Osoyoos Lake Sediment Core Project
In 2007 at the Osoyoos Lake Water Science Forum, scientists, researchers, First Nations and political leaders met to discuss the current condition of Osoyoos Lake and its future. Participants identified the need for better historical data as a priority. To address this need, a proposal for collaborative research was submitted to the Okanagan Basin Water Board, backed by the British Columbia Ministry of Environment, Osoyoos Lake Water Quality Society, Okanagan Nation Alliance, and the University of British Columbia Okanagan. The partners sought to reconstruct historical nutrient concentrations in Osoyoos Lake from palaeoenvironmental data – specifically through pigment and diatom analyses on dated sediment cores collected from the north and south basins. Some palaeoecological research had been conducted at Osoyoos Lake many years earlier, as a part of the Okanagan Basin Study (Anderson, 1973; Pinsent & Stockner, 1974), and as an Okanagan University College student project (Ryder 1994), but recent advances in palaeoecological methods now facilitate a much more detailed assessment of lake nutrient levels and human impacts.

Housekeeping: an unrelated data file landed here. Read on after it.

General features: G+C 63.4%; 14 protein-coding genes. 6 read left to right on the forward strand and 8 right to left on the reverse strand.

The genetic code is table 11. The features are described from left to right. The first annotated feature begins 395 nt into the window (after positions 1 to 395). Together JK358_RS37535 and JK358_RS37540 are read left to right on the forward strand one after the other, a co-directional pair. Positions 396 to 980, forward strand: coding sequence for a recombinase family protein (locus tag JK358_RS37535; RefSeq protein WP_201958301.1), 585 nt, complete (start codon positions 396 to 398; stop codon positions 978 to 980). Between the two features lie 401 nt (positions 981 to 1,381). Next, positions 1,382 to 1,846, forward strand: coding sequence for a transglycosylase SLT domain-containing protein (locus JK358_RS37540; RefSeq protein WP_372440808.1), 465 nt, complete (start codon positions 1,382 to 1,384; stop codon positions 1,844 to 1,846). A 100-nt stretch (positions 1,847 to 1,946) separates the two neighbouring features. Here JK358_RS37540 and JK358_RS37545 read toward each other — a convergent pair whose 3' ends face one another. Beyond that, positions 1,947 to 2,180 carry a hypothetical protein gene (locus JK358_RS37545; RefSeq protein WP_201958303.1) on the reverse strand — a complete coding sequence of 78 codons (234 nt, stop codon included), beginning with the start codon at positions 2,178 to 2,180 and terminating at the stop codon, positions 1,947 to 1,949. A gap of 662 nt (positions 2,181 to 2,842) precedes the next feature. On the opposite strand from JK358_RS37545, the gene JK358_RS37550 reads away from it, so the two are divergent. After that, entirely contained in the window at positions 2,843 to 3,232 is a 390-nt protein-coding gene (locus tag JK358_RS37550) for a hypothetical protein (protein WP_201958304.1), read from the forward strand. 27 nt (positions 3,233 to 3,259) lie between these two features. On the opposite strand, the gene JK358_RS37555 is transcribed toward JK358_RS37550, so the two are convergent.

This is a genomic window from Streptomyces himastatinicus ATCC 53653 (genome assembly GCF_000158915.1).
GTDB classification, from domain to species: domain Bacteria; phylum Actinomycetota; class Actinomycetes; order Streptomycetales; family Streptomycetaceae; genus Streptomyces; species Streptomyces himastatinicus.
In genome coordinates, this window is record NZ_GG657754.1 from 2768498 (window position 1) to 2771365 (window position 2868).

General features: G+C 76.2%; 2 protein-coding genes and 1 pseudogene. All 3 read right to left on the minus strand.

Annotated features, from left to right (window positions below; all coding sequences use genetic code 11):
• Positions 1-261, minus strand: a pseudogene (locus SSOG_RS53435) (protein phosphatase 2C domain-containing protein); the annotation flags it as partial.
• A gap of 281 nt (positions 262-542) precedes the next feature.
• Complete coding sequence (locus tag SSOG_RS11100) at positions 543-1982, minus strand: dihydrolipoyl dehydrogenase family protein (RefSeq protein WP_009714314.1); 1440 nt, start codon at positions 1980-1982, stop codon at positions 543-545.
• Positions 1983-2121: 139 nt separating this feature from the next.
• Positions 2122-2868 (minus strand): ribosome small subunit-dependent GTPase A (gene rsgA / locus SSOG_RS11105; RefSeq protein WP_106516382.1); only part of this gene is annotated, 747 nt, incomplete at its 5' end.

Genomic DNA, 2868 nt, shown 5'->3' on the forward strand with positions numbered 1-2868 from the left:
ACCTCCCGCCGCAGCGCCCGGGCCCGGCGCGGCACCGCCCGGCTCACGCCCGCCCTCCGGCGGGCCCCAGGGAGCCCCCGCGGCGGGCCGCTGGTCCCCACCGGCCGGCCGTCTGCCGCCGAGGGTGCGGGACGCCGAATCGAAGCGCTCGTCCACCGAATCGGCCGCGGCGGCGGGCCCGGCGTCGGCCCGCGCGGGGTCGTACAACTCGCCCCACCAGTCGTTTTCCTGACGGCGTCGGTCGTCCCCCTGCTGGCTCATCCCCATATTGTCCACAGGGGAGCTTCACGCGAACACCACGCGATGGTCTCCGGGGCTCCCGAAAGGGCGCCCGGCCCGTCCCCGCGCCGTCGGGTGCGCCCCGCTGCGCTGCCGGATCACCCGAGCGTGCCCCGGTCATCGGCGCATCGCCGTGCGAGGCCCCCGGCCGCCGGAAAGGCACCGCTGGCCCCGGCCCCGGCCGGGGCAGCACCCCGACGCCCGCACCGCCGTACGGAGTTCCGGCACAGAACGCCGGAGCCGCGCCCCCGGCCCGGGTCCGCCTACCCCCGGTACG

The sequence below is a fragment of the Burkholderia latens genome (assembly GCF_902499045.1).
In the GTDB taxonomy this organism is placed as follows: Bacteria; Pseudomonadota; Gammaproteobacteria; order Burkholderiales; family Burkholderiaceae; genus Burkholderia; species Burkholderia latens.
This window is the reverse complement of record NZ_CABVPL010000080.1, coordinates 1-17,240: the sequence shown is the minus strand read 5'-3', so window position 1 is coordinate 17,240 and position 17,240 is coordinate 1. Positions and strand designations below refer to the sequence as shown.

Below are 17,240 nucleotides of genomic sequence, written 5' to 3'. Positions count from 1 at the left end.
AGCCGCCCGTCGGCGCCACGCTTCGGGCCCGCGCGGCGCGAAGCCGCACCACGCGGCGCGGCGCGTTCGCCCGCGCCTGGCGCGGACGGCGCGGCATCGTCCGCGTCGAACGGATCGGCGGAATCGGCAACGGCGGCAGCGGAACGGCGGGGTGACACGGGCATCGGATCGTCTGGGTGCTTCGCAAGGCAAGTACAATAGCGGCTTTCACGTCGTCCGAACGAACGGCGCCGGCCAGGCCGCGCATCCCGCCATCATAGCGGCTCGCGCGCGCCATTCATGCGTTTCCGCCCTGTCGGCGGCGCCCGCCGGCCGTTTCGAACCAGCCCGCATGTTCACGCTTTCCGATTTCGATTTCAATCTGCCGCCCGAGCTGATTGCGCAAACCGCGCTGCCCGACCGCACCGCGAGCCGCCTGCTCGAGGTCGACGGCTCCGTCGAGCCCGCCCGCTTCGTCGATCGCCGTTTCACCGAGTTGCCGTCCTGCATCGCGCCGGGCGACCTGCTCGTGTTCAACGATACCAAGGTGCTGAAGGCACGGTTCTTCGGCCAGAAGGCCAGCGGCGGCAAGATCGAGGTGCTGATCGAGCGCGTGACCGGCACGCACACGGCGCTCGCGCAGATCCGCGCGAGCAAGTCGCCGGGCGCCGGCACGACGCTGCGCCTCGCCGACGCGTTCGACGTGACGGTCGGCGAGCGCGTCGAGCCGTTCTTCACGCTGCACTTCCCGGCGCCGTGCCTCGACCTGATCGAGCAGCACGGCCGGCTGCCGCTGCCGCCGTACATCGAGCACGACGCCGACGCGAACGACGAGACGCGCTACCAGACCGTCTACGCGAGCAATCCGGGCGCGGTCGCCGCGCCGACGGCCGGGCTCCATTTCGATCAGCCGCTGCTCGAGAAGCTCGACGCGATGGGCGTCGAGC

To obtain better historical information on nutrient loading to Osoyoos Lake, sediment cores were collected from the north and south basins of Osoyoos Lake in June 2008. A special method, known as 210Pb dating was used to develop a chronology for the cores, and to estimate rates of sediment accumulation. Changes in algal pigment concentrations and diatom communities, as preserved in the cores, were used to infer changes in algal production and Total Phosphorus (TP) concentrations since European settlement. The pigment data and diatom-inferred TP levels for Osoyoos Lake generally indicate mesotrophic conditions over the past ~200 years, with highest levels in the north basin between ~ 1950 to 1990, and in the south basin from ~ 1960 to 1990. Post-1990 the diatom-inferred TP values decrease, corresponding to a similar finding in measured phosphorus levels. Other factors include climatic variability, which can influence the ice-free period and consequently other limnological variables. Climate and its influence on nutrients, water column stability and the ice free period is likely one of the forcing factors influencing the abrupt increase of C. comensis in both basins. This study scientifically confirms the changes in water quality over the past 200 years, and shows the effects of recent human activity around the lake. The method of the study could be used to understand trends in other water bodies in the Okanagan.